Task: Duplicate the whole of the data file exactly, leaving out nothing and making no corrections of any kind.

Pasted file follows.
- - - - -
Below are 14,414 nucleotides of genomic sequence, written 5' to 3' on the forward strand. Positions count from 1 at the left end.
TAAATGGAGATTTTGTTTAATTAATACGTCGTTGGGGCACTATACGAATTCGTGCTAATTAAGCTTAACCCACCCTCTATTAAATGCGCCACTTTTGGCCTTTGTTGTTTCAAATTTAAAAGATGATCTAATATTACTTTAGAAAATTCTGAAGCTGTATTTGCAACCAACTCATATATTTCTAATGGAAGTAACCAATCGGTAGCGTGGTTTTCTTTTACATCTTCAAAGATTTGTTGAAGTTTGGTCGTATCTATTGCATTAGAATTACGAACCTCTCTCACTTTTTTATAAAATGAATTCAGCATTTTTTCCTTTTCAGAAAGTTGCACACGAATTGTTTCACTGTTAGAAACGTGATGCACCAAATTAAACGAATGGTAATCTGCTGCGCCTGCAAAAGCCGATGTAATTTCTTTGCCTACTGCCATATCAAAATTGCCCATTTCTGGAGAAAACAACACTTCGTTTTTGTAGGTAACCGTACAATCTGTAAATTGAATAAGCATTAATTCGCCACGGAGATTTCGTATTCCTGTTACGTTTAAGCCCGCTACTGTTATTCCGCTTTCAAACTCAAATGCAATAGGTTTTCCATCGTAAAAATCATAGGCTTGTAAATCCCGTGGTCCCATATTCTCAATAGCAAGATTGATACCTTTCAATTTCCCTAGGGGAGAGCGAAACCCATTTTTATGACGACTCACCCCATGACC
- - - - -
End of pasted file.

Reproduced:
Below are 14,414 nucleotides of genomic sequence, written 5' to 3' on the forward strand. Positions count from 1 at the left end.
TAAATGGAGATTTTGTTTAATTAATACGTCGTTGGGGCACTATACGAATTCGTGCTAATTAAGCTTAACCCACCCTCTATTAAATGCGCCACTTTTGGCCTTTGTTGTTTCAAATTTAAAAGATGATCTAATATTACTTTAGAAAATTCTGAAGCTGTATTTGCAACCAACTCATATATTTCTAATGGAAGTAACCAATCGGTAGCGTGGTTTTCTTTTACATCTTCAAAGATTTGTTGAAGTTTGGTCGTATCTATTGCATTAGAATTACGAACCTCTCTCACTTTTTTATAAAATGAATTCAGCATTTTTTCCTTTTCAGAAAGTTGCACACGAATTGTTTCACTGTTAGAAACGTGATGCACCAAATTAAACGAATGGTAATCTGCTGCGCCTGCAAAAGCCGATGTAATTTCTTTGCCTACTGCCATATCAAAATTGCCCATTTCTGGAGAAAACAACACTTCGTTTTTGTAGGTAACCGTACAATCTGTAAATTGAATAAGCATTAATTCGCCACGGAGATTTCGTATTCCTGTTACGTTTAAGCCCGCTACTGTTATTCCGCTTTCAAACTCAAATGCAATAGGTTTTCCATCGTAAAAATCATAGGCTTGTAAATCCCGTGGTCCCATATTCTCAATAGCAAGATTGATACCTTTCAATTTCCCTAGGGGAGAGCGAAACCCATTTTTATGACGACTCACCCCATGACC